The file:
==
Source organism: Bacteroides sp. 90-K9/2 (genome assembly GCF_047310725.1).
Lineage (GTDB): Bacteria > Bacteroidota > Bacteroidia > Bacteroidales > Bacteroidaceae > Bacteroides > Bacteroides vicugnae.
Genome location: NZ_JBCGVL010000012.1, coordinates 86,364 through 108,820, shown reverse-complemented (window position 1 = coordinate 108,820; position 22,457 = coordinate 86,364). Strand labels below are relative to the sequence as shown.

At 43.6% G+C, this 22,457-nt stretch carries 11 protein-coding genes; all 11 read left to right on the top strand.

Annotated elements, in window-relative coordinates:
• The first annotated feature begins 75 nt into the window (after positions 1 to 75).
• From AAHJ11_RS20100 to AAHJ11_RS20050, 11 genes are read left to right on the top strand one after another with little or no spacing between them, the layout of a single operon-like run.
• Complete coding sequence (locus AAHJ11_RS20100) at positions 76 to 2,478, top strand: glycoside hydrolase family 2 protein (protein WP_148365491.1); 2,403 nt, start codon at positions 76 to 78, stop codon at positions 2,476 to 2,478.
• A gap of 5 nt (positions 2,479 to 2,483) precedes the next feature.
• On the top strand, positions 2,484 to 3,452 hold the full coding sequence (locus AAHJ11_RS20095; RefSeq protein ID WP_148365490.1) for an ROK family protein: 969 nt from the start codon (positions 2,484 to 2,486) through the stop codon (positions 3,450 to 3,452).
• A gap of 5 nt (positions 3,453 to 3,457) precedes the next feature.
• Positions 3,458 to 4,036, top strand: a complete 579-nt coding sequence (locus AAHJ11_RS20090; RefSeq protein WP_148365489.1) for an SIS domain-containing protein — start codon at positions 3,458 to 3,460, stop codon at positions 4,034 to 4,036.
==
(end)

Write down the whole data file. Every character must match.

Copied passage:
Source organism: Bacteroides sp. 90-K9/2 (genome assembly GCF_047310725.1).
Lineage (GTDB): Bacteria > Bacteroidota > Bacteroidia > Bacteroidales > Bacteroidaceae > Bacteroides > Bacteroides vicugnae.
Genome location: NZ_JBCGVL010000012.1, coordinates 86,364 through 108,820, shown reverse-complemented (window position 1 = coordinate 108,820; position 22,457 = coordinate 86,364). Strand labels below are relative to the sequence as shown.

At 43.6% G+C, this 22,457-nt stretch carries 11 protein-coding genes; all 11 read left to right on the top strand.

Annotated elements, in window-relative coordinates:
• The first annotated feature begins 75 nt into the window (after positions 1 to 75).
• From AAHJ11_RS20100 to AAHJ11_RS20050, 11 genes are read left to right on the top strand one after another with little or no spacing between them, the layout of a single operon-like run.
• Complete coding sequence (locus AAHJ11_RS20100) at positions 76 to 2,478, top strand: glycoside hydrolase family 2 protein (protein WP_148365491.1); 2,403 nt, start codon at positions 76 to 78, stop codon at positions 2,476 to 2,478.
• A gap of 5 nt (positions 2,479 to 2,483) precedes the next feature.
• On the top strand, positions 2,484 to 3,452 hold the full coding sequence (locus AAHJ11_RS20095; RefSeq protein ID WP_148365490.1) for an ROK family protein: 969 nt from the start codon (positions 2,484 to 2,486) through the stop codon (positions 3,450 to 3,452).
• A gap of 5 nt (positions 3,453 to 3,457) precedes the next feature.
• Positions 3,458 to 4,036, top strand: a complete 579-nt coding sequence (locus AAHJ11_RS20090; RefSeq protein WP_148365489.1) for an SIS domain-containing protein — start codon at positions 3,458 to 3,460, stop codon at positions 4,034 to 4,036.